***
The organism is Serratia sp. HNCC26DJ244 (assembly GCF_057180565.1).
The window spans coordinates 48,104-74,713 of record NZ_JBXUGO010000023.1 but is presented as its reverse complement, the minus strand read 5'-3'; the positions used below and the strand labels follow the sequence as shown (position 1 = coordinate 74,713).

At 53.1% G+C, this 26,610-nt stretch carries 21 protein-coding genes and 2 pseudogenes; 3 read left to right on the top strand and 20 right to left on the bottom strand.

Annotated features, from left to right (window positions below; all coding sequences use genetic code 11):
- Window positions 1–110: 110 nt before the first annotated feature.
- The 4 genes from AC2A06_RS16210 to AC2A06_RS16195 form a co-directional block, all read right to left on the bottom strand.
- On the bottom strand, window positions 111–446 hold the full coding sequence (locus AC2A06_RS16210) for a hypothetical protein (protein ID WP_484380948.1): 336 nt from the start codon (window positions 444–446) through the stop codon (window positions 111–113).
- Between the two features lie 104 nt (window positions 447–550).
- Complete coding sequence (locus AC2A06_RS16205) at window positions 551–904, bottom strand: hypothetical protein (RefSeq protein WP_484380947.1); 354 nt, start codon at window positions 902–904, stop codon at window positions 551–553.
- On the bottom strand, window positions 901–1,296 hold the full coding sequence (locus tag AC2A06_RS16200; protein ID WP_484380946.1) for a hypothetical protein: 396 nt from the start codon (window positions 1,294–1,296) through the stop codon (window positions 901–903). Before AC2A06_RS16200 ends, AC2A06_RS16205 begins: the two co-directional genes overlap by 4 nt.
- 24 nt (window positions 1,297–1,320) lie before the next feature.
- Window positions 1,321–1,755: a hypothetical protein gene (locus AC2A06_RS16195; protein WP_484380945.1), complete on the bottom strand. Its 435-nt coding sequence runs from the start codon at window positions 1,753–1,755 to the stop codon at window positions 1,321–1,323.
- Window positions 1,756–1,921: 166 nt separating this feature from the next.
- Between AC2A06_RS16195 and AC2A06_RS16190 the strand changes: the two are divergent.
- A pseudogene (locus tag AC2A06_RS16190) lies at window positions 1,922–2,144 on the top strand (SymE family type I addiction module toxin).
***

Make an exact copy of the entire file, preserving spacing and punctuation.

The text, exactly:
The organism is Serratia sp. HNCC26DJ244 (assembly GCF_057180565.1).
The window spans coordinates 48,104-74,713 of record NZ_JBXUGO010000023.1 but is presented as its reverse complement, the minus strand read 5'-3'; the positions used below and the strand labels follow the sequence as shown (position 1 = coordinate 74,713).

At 53.1% G+C, this 26,610-nt stretch carries 21 protein-coding genes and 2 pseudogenes; 3 read left to right on the top strand and 20 right to left on the bottom strand.

Annotated features, from left to right (window positions below; all coding sequences use genetic code 11):
- Window positions 1–110: 110 nt before the first annotated feature.
- The 4 genes from AC2A06_RS16210 to AC2A06_RS16195 form a co-directional block, all read right to left on the bottom strand.
- On the bottom strand, window positions 111–446 hold the full coding sequence (locus AC2A06_RS16210) for a hypothetical protein (protein ID WP_484380948.1): 336 nt from the start codon (window positions 444–446) through the stop codon (window positions 111–113).
- Between the two features lie 104 nt (window positions 447–550).
- Complete coding sequence (locus AC2A06_RS16205) at window positions 551–904, bottom strand: hypothetical protein (RefSeq protein WP_484380947.1); 354 nt, start codon at window positions 902–904, stop codon at window positions 551–553.
- On the bottom strand, window positions 901–1,296 hold the full coding sequence (locus tag AC2A06_RS16200; protein ID WP_484380946.1) for a hypothetical protein: 396 nt from the start codon (window positions 1,294–1,296) through the stop codon (window positions 901–903). Before AC2A06_RS16200 ends, AC2A06_RS16205 begins: the two co-directional genes overlap by 4 nt.
- 24 nt (window positions 1,297–1,320) lie before the next feature.
- Window positions 1,321–1,755: a hypothetical protein gene (locus AC2A06_RS16195; protein WP_484380945.1), complete on the bottom strand. Its 435-nt coding sequence runs from the start codon at window positions 1,753–1,755 to the stop codon at window positions 1,321–1,323.
- Window positions 1,756–1,921: 166 nt separating this feature from the next.
- Between AC2A06_RS16195 and AC2A06_RS16190 the strand changes: the two are divergent.
- A pseudogene (locus tag AC2A06_RS16190) lies at window positions 1,922–2,144 on the top strand (SymE family type I addiction module toxin).